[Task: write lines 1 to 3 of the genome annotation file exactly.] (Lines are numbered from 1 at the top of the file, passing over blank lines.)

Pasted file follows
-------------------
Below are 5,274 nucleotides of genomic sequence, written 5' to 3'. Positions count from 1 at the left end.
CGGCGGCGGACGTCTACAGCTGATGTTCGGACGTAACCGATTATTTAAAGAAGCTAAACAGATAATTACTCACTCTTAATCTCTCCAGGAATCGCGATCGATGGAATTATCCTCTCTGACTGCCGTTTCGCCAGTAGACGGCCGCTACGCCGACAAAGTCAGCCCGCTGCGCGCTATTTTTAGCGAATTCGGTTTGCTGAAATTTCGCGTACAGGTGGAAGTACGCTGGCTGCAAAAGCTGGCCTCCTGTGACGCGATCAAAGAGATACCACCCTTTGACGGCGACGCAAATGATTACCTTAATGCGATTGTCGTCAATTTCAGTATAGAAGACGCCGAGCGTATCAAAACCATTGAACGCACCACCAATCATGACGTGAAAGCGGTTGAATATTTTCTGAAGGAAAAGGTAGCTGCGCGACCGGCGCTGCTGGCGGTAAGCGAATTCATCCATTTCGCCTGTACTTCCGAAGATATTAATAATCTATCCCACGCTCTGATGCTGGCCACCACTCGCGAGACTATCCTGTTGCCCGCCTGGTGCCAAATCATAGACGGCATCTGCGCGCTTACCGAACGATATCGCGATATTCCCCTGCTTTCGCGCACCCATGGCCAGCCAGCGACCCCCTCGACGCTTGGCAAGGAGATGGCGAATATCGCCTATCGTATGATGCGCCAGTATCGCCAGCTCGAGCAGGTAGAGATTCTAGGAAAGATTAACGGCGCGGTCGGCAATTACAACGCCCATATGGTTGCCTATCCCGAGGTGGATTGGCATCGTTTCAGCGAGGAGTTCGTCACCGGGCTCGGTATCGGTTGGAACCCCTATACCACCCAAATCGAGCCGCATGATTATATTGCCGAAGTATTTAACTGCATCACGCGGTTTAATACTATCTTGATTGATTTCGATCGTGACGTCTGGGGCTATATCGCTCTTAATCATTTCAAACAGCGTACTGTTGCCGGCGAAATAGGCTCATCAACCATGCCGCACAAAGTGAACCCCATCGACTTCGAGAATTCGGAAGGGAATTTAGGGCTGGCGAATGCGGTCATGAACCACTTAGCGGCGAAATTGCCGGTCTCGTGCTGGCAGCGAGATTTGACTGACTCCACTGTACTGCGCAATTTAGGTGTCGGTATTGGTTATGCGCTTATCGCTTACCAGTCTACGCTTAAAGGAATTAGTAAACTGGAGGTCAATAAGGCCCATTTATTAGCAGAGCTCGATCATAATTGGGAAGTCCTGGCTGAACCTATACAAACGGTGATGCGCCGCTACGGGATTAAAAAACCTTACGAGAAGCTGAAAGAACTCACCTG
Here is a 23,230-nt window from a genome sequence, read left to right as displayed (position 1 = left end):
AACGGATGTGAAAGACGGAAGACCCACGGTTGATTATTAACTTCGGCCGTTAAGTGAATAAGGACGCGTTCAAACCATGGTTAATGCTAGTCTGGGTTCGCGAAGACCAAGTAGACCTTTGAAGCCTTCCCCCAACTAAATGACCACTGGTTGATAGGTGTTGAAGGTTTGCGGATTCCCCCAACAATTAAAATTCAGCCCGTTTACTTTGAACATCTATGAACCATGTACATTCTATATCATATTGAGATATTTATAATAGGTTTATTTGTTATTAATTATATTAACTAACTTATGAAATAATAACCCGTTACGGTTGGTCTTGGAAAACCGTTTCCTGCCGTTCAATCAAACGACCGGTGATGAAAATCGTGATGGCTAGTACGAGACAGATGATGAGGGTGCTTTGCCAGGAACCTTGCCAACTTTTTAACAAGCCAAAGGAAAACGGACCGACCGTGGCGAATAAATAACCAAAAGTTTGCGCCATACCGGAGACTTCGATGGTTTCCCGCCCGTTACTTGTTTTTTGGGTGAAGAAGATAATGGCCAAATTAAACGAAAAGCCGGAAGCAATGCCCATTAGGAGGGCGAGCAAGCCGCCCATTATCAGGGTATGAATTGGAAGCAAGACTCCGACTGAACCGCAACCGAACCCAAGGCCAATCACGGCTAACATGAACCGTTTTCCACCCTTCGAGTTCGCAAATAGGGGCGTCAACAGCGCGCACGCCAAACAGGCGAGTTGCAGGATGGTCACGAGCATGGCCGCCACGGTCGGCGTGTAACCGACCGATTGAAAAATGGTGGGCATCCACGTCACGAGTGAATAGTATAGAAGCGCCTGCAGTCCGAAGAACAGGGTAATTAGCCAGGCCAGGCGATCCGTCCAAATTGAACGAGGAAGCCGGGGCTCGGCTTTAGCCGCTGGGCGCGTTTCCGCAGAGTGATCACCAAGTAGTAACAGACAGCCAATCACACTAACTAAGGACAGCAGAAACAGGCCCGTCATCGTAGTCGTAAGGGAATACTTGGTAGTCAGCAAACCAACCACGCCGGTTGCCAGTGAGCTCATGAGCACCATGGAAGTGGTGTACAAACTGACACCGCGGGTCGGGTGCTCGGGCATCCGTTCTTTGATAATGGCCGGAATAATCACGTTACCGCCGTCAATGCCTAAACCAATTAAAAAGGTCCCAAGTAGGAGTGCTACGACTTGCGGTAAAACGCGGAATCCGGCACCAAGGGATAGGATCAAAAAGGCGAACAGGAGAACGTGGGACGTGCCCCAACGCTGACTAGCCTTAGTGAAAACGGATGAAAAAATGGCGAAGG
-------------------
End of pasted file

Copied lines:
Below are 5,274 nucleotides of genomic sequence, written 5' to 3'. Positions count from 1 at the left end.
CGGCGGCGGACGTCTACAGCTGATGTTCGGACGTAACCGATTATTTAAAGAAGCTAAACAGATAATTACTCACTCTTAATCTCTCCAGGAATCGCGATCGATGGAATTATCCTCTCTGACTGCCGTTTCGCCAGTAGACGGCCGCTACGCCGACAAAGTCAGCCCGCTGCGCGCTATTTTTAGCGAATTCGGTTTGCTGAAATTTCGCGTACAGGTGGAAGTACGCTGGCTGCAAAAGCTGGCCTCCTGTGACGCGATCAAAGAGATACCACCCTTTGACGGCGACGCAAATGATTACCTTAATGCGATTGTCGTCAATTTCAGTATAGAAGACGCCGAGCGTATCAAAACCATTGAACGCACCACCAATCATGACGTGAAAGCGGTTGAATATTTTCTGAAGGAAAAGGTAGCTGCGCGACCGGCGCTGCTGGCGGTAAGCGAATTCATCCATTTCGCCTGTACTTCCGAAGATATTAATAATCTATCCCACGCTCTGATGCTGGCCACCACTCGCGAGACTATCCTGTTGCCCGCCTGGTGCCAAATCATAGACGGCATCTGCGCGCTTACCGAACGATATCGCGATATTCCCCTGCTTTCGCGCACCCATGGCCAGCCAGCGACCCCCTCGACGCTTGGCAAGGAGATGGCGAATATCGCCTATCGTATGATGCGCCAGTATCGCCAGCTCGAGCAGGTAGAGATTCTAGGAAAGATTAACGGCGCGGTCGGCAATTACAACGCCCATATGGTTGCCTATCCCGAGGTGGATTGGCATCGTTTCAGCGAGGAGTTCGTCACCGGGCTCGGTATCGGTTGGAACCCCTATACCACCCAAATCGAGCCGCATGATTATATTGCCGAAGTATTTAACTGCATCACGCGGTTTAATACTATCTTGATTGATTTCGATCGTGACGTCTGGGGCTATATCGCTCTTAATCATTTCAAACAGCGTACTGTTGCCGGCGAAATAGGCTCATCAACCATGCCGCACAAAGTGAACCCCATCGACTTCGAGAATTCGGAAGGGAATTTAGGGCTGGCGAATGCGGTCATGAACCACTTAGCGGCGAAATTGCCGGTCTCGTGCTGGCAGCGAGATTTGACTGACTCCACTGTACTGCGCAATTTAGGTGTCGGTATTGGTTATGCGCTTATCGCTTACCAGTCTACGCTTAAAGGAATTAGTAAACTGGAGGTCAATAAGGCCCATTTATTAGCAGAGCTCGATCATAATTGGGAAGTCCTGGCTGAACCTATACAAACGGTGATGCGCCGCTACGGGATTAAAAAACCTTACGAGAAGCTGAAAGAACTCACCTG
Here is a 23,230-nt window from a genome sequence, read left to right as displayed (position 1 = left end):